Ignorance has many powerful advantages over knowledge. Typically it is simple and easy to communicate, while knowledge, by its very nature, usually tends to be nuanced and complex. Ignorance requires no evidence and no research. It can be endlessly repeated and rapidly spread. It inflames passions. Its pervasiveness wears down those who attempt to combat it. And, often, it seems so outlandish and so -- well, so ignorant -- that it tends to be dismissed and underestimated by those in a position to know better: until it begins to take hold and become a kind of orthodoxy, by which point the damage is very hard to undo.
Which brings me to North Carolina Governor Patrick McCrory.
Appearing on a radio program hosted by the indefatigable Bill Bennett, who has mastered the art of replacing evidence with polemic, Governor McCrory said the following:
I'm looking at legislation right now -- in fact, I just instructed my staff yesterday to go ahead and develop legislation -- which would change the basic formula in how education money is given out to our universities and our community colleges. It's not based on butts in seats but on how many of those butts can get jobs.
Then he dove thoughtfully into specifics: "If you want to take gender studies that's fine, go to a private school and take it. But I don't want to subsidize that if that's not going to get someone a job." Asked by Bennett (who has a Ph.D. in philosophy from a subsidized public university), "How many Ph.D.'s in philosophy do I need to subsidize?", Governor McCrory responded, "You and I agree," by which he presumably meant about the foolishness of subsidizing the study of philosophy, though I suspect the areas of agreement are considerably broader.
(Excuse me for a moment while I pause to breathe deeply.)
I so wish I lived in a world in which remarks of this kind could be called out as ignorant and summarily dismissed. But I don't, and they can't, and those of us who actually rely on evidence and information and who choose to remain silent in the face of remarks of this kind are complicit in the dumbing down of our public discourse and the failures of our public policy.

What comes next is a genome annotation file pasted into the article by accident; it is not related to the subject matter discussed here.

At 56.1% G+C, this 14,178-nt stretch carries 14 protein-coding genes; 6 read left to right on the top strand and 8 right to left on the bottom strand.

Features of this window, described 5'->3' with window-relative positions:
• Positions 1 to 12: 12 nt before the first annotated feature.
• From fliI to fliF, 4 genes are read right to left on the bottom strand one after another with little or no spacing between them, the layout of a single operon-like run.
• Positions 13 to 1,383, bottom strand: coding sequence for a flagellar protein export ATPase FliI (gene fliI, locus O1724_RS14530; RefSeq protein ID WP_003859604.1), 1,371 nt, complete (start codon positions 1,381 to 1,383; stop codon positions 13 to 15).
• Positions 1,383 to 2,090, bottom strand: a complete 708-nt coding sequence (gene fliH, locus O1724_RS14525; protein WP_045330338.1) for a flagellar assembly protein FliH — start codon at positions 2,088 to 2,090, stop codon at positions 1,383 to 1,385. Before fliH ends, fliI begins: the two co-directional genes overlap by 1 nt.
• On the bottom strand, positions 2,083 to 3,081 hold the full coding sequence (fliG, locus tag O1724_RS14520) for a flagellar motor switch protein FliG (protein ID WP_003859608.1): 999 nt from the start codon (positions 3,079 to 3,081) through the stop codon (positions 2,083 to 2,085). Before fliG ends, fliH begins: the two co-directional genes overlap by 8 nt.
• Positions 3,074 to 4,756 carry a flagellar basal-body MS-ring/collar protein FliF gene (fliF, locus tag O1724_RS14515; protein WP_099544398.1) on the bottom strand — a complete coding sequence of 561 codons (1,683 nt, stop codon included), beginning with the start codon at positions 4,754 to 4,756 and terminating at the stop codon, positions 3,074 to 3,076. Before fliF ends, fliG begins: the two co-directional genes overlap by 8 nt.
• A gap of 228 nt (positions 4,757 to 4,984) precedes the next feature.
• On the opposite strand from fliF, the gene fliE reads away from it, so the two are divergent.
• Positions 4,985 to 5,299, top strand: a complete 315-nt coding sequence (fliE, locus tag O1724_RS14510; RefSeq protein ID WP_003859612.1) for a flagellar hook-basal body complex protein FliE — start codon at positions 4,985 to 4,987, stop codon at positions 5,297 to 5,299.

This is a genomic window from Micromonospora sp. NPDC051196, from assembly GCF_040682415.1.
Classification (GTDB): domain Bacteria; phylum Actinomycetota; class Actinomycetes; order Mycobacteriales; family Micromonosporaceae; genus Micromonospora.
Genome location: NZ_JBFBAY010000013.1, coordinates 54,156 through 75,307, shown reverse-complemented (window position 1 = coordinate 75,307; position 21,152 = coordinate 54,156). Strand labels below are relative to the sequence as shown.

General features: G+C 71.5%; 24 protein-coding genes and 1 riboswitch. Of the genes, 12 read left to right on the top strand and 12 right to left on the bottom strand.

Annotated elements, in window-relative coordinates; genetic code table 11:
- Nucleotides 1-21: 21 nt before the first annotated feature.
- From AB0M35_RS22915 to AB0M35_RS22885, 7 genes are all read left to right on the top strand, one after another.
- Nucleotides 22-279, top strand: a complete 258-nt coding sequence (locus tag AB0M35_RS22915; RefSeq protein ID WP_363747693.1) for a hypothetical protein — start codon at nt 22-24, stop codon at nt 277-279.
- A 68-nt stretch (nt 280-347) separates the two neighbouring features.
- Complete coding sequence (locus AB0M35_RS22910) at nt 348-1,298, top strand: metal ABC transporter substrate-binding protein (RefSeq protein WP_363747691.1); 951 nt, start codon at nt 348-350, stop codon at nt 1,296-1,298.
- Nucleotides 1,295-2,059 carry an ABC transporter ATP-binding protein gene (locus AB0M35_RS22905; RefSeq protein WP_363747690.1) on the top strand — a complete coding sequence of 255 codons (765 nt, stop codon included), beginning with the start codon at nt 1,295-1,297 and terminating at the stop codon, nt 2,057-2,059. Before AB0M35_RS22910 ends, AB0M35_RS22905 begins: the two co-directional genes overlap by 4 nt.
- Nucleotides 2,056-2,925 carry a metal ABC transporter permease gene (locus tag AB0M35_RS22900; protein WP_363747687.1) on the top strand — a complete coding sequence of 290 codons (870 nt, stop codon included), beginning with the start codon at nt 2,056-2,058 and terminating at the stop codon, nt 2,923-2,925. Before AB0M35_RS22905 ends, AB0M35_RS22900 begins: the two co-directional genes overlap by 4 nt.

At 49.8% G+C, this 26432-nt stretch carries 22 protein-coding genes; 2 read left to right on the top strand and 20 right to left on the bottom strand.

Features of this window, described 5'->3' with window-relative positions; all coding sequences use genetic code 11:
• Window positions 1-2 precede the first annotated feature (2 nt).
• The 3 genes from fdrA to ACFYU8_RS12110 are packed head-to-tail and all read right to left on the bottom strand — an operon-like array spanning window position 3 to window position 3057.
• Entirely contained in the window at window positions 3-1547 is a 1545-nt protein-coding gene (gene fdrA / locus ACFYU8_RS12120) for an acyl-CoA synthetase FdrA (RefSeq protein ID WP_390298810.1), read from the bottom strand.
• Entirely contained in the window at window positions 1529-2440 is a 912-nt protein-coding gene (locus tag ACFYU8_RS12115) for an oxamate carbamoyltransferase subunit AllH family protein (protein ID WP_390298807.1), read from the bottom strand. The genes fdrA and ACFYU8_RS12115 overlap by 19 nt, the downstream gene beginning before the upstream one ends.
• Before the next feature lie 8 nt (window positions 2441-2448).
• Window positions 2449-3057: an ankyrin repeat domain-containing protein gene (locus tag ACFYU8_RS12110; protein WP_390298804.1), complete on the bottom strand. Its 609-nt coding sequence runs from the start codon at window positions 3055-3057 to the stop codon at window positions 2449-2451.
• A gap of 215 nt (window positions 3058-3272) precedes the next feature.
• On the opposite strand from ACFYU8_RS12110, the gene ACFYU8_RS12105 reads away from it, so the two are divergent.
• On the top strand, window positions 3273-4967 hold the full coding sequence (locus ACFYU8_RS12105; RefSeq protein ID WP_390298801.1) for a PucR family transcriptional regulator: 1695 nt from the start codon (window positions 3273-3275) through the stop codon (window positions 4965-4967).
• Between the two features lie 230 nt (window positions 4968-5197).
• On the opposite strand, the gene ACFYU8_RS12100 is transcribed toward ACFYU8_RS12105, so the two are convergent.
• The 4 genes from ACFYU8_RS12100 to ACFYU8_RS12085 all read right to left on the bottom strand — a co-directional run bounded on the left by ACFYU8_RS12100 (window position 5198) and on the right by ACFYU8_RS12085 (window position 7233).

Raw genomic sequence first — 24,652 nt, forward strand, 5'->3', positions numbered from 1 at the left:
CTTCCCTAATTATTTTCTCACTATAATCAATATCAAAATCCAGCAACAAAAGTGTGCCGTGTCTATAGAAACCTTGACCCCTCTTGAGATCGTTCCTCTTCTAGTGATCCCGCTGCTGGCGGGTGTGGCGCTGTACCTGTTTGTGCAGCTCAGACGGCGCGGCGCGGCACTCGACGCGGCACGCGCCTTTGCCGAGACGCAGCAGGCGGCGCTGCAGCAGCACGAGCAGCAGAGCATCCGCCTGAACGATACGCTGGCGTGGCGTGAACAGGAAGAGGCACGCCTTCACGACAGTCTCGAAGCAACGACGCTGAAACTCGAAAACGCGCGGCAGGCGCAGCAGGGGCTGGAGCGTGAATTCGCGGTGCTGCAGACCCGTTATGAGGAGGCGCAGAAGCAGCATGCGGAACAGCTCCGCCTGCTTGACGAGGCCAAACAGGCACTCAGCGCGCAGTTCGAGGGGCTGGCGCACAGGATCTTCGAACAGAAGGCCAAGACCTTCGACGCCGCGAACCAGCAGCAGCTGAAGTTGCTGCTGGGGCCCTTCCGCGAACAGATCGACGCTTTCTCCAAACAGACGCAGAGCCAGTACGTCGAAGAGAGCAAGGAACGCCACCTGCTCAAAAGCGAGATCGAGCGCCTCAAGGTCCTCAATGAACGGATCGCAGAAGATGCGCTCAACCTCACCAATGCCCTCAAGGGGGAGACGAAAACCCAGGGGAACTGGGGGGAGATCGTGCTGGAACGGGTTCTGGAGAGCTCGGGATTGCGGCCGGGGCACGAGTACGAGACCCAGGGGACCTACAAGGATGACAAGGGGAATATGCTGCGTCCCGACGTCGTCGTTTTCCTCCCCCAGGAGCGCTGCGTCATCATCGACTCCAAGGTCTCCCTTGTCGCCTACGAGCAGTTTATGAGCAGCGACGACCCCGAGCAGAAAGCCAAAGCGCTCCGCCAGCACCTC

Governor McCrory's remarks are based on the following unsubstantiated assumptions: that public education has as its sole purpose in a democracy the preparation for a job; that one can predict based upon a student's area of study the employability and career path of that student; that one can know today where the jobs will be in 10 or 20 years; that the skills most necessary for the generation of economic success and strong civil society in the 21st century are only taught in certain fields, which can be identified in advance and therefore appropriately funded by legislators; that the current public investment in an institution like the University of North Carolina is, in its present form, a bad one. This is not an exhaustive list, but it will do.
Here is what the evidence actually suggests about these assumptions: they are, in order, wrong, wrong, wrong, wrong, and wrong. On the plus side, they are simple, easy to communicate, and able to get a large number of people riled up.
Of course there are areas in which shortages of appropriately educated workers are harming our economy and our global competitiveness. Some of these require more robust vocational programs within our technical and community colleges, some require the encouragement and support of more students in disciplines such as engineering, computer science, and the life sciences. But it is also more true than ever before that students with a post-secondary education, regardless of major, will on average face lower levels of unemployment and achieve higher levels of income than those without a college degree; that many more graduates will change careers than will remain in the particular career for which their major initially prepared them; that many employers place the highest premium on skills such as critical thinking, creativity, and the ability to work cooperatively, in which a liberal arts education has been shown to provide especially good training; and that public investment in education, at all levels, has a better ROI than virtually any other investment a state or a nation can make.
It is also true that, on a per capita basis, liberal arts colleges send the most students into graduate training in those STEM disciplines -- science, technology, engineering, mathematics -- where jobs are most needed and from which economic growth is most likely to spring. So there seems to be a direct rather than an inverse correlation between being educated in an intellectually broad environment and economic prosperity. The butts in these seats find work.
If Governor McCrory has any evidence that any of these statements is untrue, I would be happy to examine it.
I would be remiss in not acknowledging that there is one powerful piece of evidence to support the argument that a liberal arts education can be unhelpful in developing both judgment and job skills. Governor McCrory is himself a graduate of a liberal arts college with majors in political science and education.
No system is perfect.